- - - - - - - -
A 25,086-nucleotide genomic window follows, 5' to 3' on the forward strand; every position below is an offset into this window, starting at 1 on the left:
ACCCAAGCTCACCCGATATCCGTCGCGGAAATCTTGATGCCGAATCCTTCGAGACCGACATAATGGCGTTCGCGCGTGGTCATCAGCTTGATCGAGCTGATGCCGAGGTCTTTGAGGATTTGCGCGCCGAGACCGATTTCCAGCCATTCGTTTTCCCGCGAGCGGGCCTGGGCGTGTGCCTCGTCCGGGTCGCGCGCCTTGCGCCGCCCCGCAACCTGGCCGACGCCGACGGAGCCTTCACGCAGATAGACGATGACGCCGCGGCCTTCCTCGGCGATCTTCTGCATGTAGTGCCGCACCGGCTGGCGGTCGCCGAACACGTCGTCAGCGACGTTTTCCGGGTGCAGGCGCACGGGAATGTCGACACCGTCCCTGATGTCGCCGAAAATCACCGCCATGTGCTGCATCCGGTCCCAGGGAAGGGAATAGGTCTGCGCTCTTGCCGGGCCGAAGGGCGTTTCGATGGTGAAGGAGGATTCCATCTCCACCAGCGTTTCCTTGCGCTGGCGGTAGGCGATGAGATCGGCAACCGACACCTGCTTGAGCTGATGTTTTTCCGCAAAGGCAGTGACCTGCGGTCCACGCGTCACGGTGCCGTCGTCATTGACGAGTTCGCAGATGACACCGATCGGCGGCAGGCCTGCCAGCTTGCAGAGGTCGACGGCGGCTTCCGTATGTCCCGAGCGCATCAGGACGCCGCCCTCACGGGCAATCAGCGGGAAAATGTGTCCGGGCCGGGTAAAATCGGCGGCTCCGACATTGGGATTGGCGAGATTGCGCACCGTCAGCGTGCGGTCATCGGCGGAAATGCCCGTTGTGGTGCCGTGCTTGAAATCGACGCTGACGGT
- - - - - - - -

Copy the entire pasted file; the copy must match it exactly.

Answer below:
A 25,086-nucleotide genomic window follows, 5' to 3' on the forward strand; every position below is an offset into this window, starting at 1 on the left:
ACCCAAGCTCACCCGATATCCGTCGCGGAAATCTTGATGCCGAATCCTTCGAGACCGACATAATGGCGTTCGCGCGTGGTCATCAGCTTGATCGAGCTGATGCCGAGGTCTTTGAGGATTTGCGCGCCGAGACCGATTTCCAGCCATTCGTTTTCCCGCGAGCGGGCCTGGGCGTGTGCCTCGTCCGGGTCGCGCGCCTTGCGCCGCCCCGCAACCTGGCCGACGCCGACGGAGCCTTCACGCAGATAGACGATGACGCCGCGGCCTTCCTCGGCGATCTTCTGCATGTAGTGCCGCACCGGCTGGCGGTCGCCGAACACGTCGTCAGCGACGTTTTCCGGGTGCAGGCGCACGGGAATGTCGACACCGTCCCTGATGTCGCCGAAAATCACCGCCATGTGCTGCATCCGGTCCCAGGGAAGGGAATAGGTCTGCGCTCTTGCCGGGCCGAAGGGCGTTTCGATGGTGAAGGAGGATTCCATCTCCACCAGCGTTTCCTTGCGCTGGCGGTAGGCGATGAGATCGGCAACCGACACCTGCTTGAGCTGATGTTTTTCCGCAAAGGCAGTGACCTGCGGTCCACGCGTCACGGTGCCGTCGTCATTGACGAGTTCGCAGATGACACCGATCGGCGGCAGGCCTGCCAGCTTGCAGAGGTCGACGGCGGCTTCCGTATGTCCCGAGCGCATCAGGACGCCGCCCTCACGGGCAATCAGCGGGAAAATGTGTCCGGGCCGGGTAAAATCGGCGGCTCCGACATTGGGATTGGCGAGATTGCGCACCGTCAGCGTGCGGTCATCGGCGGAAATGCCCGTTGTGGTGCCGTGCTTGAAATCGACGCTGACGGT